Humans have modified the fire regime across California in a myriad of ways. One of the most notable, besides fire exclusion, is the increase in ignition frequency, either directly by human agents or indirectly from damages to infrastructure such as a downed powerline during a windstorm. Previous work has shown that this increase in ignition incidence has widened the environmental niche under which fires can occur15,26, and this finding is consistent with the monthly distributions of large fires for California shown in Supplementary Fig. 10. Our fire rate-of-spread dataset allowed us to explore other aspects of the fire regime humans have altered, including interactions between meteorology, wildfire behavior, and ecosystem impacts. We find that the large number of human ignitions throughout the year significantly increases the likelihood of ignitions during periods of extreme weather (Table 1 and Fig. 4)27. Human-caused fires under less extreme fire weather conditions spread slowly and can often be rapidly extinguished, and as such, barely contribute to the overall burned area. However, fires that start during extreme fire weather conditions are more challenging to contain28. These rapid starts can result in very large active fire lines, driving further expansion on subsequent days (Fig. 1). While lightning-ignition can occur under similar extreme fire weather conditions, lightning storms usually are not associated with such weather patterns; instead, these coincide frequently with higher levels of atmospheric humidity and localized rainfall events that limit fire spread (Table 1 and Supplementary Tables 1 and 2). As such, lightning-caused fires generally expand at a slow speed during their initial growth phase (Figs. 1 and 2). Containment of these fires is limited partially by accessibility, as these ignitions are often far from any infrastructure. As a result, these fires can potentially grow into larger fires, with limits posed by natural discontinuities in fuel structured by topography. More importantly, the current “let burn” policy allows lightning-ignited fires to burn under certain conditions29. On the contrary, most human-caused fires are vigorously suppressed and anthropogenic landscape fragmentation further limits fire, resulting in shorter fire duration for human-caused fires than for lightning-caused fires (Supplementary Fig. 8). An important next step should be to determine the degree to which fire suppression resource allocation differs for human and lightning-caused fires and how this propagates to fire growth and fire damage.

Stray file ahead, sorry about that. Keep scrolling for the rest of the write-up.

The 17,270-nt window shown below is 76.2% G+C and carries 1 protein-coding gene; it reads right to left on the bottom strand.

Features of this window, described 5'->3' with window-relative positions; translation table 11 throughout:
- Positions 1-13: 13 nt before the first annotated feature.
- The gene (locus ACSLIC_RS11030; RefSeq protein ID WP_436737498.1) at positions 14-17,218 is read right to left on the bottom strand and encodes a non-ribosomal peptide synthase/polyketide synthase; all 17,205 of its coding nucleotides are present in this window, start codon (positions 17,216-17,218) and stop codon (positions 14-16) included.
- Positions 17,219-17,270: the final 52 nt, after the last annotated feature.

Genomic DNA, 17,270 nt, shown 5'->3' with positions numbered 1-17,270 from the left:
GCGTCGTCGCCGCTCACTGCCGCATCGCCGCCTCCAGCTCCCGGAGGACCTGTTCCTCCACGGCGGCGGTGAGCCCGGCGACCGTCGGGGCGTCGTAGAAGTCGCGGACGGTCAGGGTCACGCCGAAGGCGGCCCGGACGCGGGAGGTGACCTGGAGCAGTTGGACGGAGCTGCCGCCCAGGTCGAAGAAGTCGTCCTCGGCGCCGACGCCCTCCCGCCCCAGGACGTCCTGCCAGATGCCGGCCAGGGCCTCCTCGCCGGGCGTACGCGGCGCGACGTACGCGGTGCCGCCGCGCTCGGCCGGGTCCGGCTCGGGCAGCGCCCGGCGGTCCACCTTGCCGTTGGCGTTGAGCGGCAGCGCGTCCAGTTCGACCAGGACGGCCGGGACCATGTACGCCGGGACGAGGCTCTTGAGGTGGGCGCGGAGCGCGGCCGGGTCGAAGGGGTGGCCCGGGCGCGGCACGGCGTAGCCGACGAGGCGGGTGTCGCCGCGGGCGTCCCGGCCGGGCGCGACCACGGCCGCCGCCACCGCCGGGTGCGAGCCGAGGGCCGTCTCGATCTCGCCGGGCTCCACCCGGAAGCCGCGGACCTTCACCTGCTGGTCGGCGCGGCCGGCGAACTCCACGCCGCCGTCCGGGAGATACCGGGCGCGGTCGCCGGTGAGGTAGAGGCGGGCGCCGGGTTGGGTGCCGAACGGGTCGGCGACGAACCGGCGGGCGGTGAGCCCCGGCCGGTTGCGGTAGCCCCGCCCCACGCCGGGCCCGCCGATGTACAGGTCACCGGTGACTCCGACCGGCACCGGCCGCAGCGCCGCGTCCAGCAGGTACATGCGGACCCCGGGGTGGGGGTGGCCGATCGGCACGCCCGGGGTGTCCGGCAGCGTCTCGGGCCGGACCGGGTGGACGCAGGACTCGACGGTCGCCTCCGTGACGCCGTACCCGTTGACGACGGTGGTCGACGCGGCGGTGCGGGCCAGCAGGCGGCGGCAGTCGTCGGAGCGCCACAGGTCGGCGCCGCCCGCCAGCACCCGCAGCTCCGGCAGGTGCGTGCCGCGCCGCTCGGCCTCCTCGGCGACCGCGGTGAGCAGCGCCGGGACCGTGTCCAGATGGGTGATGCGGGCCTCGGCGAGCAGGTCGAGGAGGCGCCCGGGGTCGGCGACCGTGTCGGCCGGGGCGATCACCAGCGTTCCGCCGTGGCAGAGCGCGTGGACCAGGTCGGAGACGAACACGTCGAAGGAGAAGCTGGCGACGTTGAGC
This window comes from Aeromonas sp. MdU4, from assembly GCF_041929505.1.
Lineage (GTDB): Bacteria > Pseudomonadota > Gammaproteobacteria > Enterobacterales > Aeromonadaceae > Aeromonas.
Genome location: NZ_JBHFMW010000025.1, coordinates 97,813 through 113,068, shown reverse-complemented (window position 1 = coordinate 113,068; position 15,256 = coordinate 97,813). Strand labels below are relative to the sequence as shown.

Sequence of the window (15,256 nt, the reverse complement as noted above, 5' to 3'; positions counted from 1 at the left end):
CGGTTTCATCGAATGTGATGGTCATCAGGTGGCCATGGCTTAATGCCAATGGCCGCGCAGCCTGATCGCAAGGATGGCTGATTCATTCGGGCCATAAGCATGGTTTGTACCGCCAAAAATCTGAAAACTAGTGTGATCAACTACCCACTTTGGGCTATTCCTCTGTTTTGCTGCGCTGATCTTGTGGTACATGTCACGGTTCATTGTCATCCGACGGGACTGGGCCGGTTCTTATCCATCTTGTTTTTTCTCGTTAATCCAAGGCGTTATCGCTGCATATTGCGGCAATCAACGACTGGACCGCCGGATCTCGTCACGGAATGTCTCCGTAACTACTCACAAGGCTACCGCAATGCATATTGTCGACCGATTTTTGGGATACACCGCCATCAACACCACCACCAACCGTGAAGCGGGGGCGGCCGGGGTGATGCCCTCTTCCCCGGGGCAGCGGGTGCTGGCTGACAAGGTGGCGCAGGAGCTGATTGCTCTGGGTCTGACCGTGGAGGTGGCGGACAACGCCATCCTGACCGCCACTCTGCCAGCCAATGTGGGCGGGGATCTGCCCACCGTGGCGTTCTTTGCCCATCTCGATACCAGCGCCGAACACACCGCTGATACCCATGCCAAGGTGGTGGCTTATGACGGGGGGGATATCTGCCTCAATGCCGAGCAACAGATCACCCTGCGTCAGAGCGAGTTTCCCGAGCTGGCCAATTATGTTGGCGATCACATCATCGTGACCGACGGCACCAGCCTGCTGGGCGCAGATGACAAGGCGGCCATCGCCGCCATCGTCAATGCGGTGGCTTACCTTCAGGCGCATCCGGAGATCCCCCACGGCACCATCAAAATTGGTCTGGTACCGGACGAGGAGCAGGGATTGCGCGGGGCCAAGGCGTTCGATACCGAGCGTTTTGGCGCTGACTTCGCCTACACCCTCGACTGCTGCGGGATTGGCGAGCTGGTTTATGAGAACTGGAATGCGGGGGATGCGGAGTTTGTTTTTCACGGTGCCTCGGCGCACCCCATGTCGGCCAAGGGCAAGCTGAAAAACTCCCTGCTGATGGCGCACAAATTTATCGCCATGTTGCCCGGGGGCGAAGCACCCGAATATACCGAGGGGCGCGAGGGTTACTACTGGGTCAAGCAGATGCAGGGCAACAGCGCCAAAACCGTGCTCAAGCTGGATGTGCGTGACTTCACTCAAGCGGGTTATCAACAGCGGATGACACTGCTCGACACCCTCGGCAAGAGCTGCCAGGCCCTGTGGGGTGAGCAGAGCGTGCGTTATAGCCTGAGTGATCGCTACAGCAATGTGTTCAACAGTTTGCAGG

Fig. 4: Conceptual scheme linking ignition type to fire behavior and post-fire impact.
figure 4

Ignition source influences the probability of ignitions coinciding with extreme fire weather, and how this propagates through to fire behavior, intensity, and resulting ecosystem impacts. Human-caused ignitions occur throughout the year but are often extinguished quickly due to their proximity to people and infrastructure. Hence, human-caused fires can normally only grow large under more extreme fire weather conditions, which allows for high initial rate-of-spread that increases the likelihood fires can escape initial suppression. In contrast, lightning-caused fires generally coincide with more moderate fire weather but are often far from any infrastructure or human presence, which limits the effectiveness of initial suppression. As a consequence, human-caused fires tend to be faster and of higher intensity, which leads to higher fire severity and tree mortality when compared to lightning-caused fires.

The fire weather on the day of ignition is an important driver of rate-of-spread (Table 1 and Supplementary Tables 1 and 2), with fire events occurring during extremes in fire weather more likely to escape early containment. This finding is in line with previous literature on meteorological drivers of fire spread30, but limited field observations exist that show how these relationships structure day-to-day variations in spread rate. Surprisingly, we found that spread rates are strongly skewed, with most days showing slow spread rates and rare instances of very fast spread rates (Fig. 2). A similar distribution in spread rates has been observed over the boreal region31. This is in contrast to the representation of fire in some models, which tend to overestimate spread rate under average fire weather conditions likely from an incomplete representation of the non-linear and additive relationships between fire weather and fire spread31. The high variability in fire spread rate likely originates from complex non-linear interactions between fire weather, fuels, and topography, which are often not fully captured in modeling approaches25.

Fuel type was also an important driver of initial fire spread. Human-caused fires occurred more frequently in ecosystems with lower forest cover and aboveground biomass, compared to the much higher biomass densities in the mid-elevation forests where most lightning ignitions occur. As fine fuels from grass and shrubs rapidly dry out during dry summer conditions and have a high surface area to volume ratio, these fuels can support very fast-moving fires. Forests, in contrast, often contain a large amount of live fuels that have a higher moisture content, thus limiting rates of fire spread. As fuel type at the start of ignition seems to be an important factor determining initial fire spread, fuel treatment around areas with high ignition probability may offer an opportunity for mitigation of future damage and risk of extreme fire events.